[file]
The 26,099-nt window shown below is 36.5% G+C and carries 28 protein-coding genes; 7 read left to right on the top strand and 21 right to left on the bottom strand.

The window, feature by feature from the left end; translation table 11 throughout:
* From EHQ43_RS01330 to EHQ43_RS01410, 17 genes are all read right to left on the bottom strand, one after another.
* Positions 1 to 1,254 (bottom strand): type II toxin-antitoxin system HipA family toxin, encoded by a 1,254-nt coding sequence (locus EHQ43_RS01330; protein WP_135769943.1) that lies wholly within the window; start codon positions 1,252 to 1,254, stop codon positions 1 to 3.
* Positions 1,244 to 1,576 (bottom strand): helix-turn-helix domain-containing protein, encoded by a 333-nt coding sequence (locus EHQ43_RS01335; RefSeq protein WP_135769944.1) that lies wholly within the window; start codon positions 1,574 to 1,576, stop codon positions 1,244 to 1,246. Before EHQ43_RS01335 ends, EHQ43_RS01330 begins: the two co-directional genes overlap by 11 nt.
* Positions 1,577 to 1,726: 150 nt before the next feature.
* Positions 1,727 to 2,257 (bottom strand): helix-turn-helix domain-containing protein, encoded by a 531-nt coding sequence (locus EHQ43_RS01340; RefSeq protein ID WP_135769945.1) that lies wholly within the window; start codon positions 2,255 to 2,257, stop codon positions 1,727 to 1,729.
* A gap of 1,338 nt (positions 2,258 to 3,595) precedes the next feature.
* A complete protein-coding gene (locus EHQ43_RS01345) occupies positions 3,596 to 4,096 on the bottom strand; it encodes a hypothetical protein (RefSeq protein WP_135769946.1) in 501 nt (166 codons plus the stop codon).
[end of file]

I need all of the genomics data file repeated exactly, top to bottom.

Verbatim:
The 26,099-nt window shown below is 36.5% G+C and carries 28 protein-coding genes; 7 read left to right on the top strand and 21 right to left on the bottom strand.

The window, feature by feature from the left end; translation table 11 throughout:
* From EHQ43_RS01330 to EHQ43_RS01410, 17 genes are all read right to left on the bottom strand, one after another.
* Positions 1 to 1,254 (bottom strand): type II toxin-antitoxin system HipA family toxin, encoded by a 1,254-nt coding sequence (locus EHQ43_RS01330; protein WP_135769943.1) that lies wholly within the window; start codon positions 1,252 to 1,254, stop codon positions 1 to 3.
* Positions 1,244 to 1,576 (bottom strand): helix-turn-helix domain-containing protein, encoded by a 333-nt coding sequence (locus EHQ43_RS01335; RefSeq protein WP_135769944.1) that lies wholly within the window; start codon positions 1,574 to 1,576, stop codon positions 1,244 to 1,246. Before EHQ43_RS01335 ends, EHQ43_RS01330 begins: the two co-directional genes overlap by 11 nt.
* Positions 1,577 to 1,726: 150 nt before the next feature.
* Positions 1,727 to 2,257 (bottom strand): helix-turn-helix domain-containing protein, encoded by a 531-nt coding sequence (locus EHQ43_RS01340; RefSeq protein ID WP_135769945.1) that lies wholly within the window; start codon positions 2,255 to 2,257, stop codon positions 1,727 to 1,729.
* A gap of 1,338 nt (positions 2,258 to 3,595) precedes the next feature.
* A complete protein-coding gene (locus EHQ43_RS01345) occupies positions 3,596 to 4,096 on the bottom strand; it encodes a hypothetical protein (RefSeq protein WP_135769946.1) in 501 nt (166 codons plus the stop codon).